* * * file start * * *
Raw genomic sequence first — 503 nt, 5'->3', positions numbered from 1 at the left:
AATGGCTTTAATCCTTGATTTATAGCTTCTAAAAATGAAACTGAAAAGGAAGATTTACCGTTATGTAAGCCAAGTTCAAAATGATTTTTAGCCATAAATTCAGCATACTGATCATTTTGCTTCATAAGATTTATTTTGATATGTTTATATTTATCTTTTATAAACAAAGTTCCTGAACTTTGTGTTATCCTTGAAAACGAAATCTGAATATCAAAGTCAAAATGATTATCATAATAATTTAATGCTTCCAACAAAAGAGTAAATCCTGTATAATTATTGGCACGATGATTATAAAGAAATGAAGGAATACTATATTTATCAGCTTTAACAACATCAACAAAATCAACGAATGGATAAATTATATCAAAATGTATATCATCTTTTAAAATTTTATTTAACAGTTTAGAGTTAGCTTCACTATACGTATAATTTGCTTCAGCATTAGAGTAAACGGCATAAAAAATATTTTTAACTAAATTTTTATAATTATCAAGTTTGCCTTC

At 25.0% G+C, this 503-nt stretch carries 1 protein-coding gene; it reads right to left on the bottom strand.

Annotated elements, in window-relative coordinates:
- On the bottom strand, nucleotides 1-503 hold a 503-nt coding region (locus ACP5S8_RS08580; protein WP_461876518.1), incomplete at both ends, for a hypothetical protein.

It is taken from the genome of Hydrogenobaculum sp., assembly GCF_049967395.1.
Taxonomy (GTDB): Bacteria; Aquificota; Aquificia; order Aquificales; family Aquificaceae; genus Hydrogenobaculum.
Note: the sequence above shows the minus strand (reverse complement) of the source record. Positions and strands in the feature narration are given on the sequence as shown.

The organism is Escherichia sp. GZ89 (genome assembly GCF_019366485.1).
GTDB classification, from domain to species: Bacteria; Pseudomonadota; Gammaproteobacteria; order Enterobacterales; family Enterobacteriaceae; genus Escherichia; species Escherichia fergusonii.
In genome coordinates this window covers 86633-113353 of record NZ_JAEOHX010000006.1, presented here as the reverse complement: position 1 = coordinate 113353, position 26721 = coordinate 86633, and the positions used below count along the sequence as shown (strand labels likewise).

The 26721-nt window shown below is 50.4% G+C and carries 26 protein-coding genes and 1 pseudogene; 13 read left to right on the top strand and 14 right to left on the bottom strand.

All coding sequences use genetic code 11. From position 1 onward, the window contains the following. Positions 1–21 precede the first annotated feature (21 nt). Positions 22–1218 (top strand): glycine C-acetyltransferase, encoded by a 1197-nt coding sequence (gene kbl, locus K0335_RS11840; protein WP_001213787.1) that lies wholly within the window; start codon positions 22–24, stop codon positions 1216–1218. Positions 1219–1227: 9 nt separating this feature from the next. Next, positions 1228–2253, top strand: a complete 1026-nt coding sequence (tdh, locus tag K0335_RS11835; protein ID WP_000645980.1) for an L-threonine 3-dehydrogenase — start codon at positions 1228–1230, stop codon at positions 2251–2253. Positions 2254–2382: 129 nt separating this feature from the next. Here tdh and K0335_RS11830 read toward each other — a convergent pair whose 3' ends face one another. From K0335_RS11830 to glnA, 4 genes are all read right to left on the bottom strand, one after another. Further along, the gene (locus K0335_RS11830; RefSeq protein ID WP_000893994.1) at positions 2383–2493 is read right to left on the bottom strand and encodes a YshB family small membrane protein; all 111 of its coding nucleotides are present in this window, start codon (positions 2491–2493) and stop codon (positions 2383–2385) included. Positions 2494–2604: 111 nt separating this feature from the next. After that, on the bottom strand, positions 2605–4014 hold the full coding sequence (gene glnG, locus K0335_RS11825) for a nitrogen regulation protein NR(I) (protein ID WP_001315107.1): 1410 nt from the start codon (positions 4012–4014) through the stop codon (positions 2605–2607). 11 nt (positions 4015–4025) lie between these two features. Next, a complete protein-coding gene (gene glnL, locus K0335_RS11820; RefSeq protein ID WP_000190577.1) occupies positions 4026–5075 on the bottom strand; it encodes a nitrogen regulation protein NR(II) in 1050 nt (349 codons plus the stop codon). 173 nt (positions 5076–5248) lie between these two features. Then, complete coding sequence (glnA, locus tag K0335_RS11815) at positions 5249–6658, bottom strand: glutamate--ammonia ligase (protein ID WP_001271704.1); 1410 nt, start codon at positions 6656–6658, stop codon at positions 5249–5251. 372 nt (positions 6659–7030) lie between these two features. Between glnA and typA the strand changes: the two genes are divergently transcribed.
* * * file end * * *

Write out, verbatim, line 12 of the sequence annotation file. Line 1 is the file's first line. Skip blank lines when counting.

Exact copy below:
The 26721-nt window shown below is 50.4% G+C and carries 26 protein-coding genes and 1 pseudogene; 13 read left to right on the top strand and 14 right to left on the bottom strand.